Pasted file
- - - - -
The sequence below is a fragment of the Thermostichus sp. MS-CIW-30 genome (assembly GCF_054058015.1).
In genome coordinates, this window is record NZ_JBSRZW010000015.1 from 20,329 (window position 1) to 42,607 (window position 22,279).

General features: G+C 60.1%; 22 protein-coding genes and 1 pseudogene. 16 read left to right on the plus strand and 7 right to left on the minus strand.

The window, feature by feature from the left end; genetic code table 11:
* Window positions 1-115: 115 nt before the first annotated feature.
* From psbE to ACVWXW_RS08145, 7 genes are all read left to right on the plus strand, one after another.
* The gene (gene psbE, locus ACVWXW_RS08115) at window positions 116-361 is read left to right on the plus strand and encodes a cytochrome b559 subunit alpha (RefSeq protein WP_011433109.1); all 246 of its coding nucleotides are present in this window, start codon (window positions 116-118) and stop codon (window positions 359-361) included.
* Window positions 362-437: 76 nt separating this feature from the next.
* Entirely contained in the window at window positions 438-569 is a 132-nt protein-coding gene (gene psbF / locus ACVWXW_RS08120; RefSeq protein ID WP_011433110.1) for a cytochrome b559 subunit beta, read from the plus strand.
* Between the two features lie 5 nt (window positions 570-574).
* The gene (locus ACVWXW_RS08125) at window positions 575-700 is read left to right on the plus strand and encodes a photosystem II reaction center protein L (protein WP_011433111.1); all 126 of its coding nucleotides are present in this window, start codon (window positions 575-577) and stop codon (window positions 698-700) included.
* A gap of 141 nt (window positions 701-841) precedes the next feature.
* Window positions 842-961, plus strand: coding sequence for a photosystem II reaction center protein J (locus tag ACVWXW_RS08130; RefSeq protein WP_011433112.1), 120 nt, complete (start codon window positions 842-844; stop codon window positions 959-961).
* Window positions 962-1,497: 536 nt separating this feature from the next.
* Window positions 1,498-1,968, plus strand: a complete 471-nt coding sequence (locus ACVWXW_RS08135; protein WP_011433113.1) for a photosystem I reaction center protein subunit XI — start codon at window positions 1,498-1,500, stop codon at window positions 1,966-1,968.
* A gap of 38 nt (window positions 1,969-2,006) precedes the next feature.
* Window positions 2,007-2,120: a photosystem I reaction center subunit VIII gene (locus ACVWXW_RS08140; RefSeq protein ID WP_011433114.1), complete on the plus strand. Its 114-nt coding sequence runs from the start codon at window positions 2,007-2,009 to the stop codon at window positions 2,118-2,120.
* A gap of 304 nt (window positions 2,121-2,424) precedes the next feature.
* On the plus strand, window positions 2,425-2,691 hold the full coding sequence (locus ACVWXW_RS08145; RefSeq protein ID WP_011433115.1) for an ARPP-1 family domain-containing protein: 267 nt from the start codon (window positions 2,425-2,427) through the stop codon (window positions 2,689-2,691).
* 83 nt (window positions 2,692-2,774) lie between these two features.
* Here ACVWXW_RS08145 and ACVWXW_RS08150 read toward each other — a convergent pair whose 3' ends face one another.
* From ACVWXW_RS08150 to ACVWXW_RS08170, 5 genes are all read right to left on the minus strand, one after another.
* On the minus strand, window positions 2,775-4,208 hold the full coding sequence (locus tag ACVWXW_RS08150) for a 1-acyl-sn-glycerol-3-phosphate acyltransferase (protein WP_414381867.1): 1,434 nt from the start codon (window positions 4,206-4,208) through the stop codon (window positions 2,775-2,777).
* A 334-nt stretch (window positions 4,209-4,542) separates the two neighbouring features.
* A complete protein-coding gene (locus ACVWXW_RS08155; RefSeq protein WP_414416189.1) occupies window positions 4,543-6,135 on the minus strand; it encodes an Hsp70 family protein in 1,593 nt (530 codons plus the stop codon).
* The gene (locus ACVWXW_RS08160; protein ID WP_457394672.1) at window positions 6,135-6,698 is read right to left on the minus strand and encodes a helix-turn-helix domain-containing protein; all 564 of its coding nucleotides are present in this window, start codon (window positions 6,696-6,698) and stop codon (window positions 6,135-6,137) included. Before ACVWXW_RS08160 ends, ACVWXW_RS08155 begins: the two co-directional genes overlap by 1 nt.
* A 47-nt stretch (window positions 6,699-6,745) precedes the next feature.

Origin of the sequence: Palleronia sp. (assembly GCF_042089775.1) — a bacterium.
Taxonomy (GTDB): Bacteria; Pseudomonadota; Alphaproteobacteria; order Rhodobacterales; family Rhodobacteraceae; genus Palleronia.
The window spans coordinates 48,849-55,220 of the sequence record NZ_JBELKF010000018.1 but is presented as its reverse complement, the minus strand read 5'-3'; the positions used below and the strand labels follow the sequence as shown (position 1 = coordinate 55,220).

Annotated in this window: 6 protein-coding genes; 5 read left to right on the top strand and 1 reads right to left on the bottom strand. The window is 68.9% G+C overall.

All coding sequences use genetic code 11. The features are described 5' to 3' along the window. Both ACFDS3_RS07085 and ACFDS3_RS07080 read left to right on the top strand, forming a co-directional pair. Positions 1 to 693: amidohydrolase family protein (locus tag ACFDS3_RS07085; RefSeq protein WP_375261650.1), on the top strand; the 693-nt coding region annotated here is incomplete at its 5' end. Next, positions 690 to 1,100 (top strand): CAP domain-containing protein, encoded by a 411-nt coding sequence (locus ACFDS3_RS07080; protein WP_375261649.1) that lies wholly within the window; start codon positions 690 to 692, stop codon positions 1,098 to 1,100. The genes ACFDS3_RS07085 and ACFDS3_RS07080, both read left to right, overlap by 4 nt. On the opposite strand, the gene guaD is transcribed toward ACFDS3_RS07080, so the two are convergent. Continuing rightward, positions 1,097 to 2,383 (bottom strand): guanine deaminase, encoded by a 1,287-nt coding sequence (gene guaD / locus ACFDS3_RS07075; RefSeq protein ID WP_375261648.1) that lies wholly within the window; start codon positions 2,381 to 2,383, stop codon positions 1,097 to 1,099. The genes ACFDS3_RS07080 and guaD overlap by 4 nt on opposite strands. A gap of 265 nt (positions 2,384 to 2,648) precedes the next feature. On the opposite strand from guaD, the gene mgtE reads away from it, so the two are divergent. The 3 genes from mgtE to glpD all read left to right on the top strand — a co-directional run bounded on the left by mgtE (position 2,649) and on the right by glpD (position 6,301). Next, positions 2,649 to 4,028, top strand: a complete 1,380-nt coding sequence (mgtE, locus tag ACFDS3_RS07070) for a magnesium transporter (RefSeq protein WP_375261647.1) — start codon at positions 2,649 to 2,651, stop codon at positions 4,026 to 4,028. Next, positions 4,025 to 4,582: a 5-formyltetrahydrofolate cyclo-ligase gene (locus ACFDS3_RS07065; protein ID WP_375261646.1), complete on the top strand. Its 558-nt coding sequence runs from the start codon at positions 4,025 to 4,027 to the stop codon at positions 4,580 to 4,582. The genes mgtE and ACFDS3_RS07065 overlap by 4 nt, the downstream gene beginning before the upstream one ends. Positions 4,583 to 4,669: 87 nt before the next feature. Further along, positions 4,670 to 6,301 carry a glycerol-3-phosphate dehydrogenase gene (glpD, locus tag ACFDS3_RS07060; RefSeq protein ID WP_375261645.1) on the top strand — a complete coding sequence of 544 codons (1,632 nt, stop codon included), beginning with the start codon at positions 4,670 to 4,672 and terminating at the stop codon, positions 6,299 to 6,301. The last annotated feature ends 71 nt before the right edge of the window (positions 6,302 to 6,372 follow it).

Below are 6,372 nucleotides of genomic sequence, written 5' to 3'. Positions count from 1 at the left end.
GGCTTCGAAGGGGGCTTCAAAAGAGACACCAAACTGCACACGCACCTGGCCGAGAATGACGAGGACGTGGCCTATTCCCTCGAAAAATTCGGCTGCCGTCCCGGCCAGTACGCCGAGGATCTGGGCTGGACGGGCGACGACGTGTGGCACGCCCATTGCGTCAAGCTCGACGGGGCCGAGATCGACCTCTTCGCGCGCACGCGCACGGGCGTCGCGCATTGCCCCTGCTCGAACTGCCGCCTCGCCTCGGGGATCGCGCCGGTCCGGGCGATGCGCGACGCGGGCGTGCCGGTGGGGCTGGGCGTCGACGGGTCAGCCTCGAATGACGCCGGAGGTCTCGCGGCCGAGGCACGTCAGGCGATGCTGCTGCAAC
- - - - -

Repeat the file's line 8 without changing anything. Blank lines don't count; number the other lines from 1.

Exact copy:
* Window positions 362-437: 76 nt separating this feature from the next.